The complexity of genome-wide association studies (GWAS) can stymie even the most seasoned of biomedical investigators. But the issues that arise from using banked human DNA—from privacy to commercialization—can raise ethical, social, and legal red flags that most people can grasp. Established in 2004, the CAC offers a non-academic perspective critical to biobanks that depend on recruiting from diverse populations within their immediate communities. Explains NUgene Project director Maureen E. Smith, MS, CGC. “Although we receive guidance from Northwestern leaders in research and medicine, we created the CAC because we wanted to obtain input about potential concerns from the general, and not only the scientific, communities.”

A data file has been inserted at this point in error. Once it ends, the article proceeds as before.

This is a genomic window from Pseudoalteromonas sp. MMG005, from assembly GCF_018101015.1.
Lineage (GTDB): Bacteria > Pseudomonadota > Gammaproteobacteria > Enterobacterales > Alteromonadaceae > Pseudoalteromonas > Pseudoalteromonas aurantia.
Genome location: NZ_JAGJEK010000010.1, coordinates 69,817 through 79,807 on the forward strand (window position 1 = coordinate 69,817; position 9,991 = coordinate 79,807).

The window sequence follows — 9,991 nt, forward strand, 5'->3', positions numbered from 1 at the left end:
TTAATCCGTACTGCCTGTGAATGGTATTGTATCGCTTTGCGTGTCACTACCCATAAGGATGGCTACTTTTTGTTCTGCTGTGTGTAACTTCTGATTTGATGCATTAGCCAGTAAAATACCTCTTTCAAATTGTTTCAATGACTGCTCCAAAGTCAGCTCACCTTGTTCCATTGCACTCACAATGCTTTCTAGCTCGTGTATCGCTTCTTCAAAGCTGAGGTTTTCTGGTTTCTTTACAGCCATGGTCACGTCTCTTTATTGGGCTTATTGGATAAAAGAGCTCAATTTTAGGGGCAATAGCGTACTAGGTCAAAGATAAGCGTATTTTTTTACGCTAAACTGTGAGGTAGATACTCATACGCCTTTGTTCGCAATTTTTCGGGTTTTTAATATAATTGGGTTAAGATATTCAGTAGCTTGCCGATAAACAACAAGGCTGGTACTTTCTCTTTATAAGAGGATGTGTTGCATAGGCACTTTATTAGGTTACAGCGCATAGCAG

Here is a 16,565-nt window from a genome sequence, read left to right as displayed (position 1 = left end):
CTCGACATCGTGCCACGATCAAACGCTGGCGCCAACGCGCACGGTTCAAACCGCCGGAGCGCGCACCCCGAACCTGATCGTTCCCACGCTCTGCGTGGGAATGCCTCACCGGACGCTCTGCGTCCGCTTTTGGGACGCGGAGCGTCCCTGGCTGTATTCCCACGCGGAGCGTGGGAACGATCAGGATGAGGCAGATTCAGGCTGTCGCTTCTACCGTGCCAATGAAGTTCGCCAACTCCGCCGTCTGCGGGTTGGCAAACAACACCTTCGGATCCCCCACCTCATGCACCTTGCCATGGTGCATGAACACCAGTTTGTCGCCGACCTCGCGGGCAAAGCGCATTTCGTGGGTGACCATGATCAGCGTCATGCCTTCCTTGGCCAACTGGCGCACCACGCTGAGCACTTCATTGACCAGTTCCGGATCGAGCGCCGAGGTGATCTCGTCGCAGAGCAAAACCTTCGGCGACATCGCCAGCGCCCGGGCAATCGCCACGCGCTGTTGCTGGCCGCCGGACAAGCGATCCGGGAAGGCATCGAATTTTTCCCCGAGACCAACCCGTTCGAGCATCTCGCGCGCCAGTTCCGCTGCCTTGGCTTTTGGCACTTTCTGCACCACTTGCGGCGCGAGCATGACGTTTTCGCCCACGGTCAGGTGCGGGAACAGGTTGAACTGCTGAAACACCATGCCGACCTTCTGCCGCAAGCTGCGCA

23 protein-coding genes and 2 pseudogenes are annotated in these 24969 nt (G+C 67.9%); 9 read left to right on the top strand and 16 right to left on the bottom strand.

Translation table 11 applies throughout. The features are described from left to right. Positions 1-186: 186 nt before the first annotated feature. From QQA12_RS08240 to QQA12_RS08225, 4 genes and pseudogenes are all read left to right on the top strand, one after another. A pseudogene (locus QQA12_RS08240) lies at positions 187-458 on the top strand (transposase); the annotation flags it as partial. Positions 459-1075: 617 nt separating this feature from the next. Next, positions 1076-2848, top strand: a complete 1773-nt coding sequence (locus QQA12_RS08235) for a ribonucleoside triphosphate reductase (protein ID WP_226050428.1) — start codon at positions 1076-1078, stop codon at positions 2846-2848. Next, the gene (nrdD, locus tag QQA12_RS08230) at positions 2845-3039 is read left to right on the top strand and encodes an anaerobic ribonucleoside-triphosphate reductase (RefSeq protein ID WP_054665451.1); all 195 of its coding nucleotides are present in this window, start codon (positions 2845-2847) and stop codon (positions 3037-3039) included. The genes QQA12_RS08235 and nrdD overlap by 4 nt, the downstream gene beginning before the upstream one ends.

It’s a draw
Just a tablespoonful of blood may help health care go further down the road to personalized medicine or, at the very least, fulfill one of the key requirements of participating in the NUgene Project. One 10 ml tube of blood could be used in as many as eight to 10 studies a year. Although this one-time donation may not seem like a lot to ask in the scheme of future medical advances, any collection of blood involves a needle stick.
“One of our major stumbling blocks to recruiting new participants is the blood draw,” says Sharon Aufox,MS, a genetic counselor and research coordinator for the NUgene Project. “Many people are reluctant to have their blood drawn just to provide us with a sample.”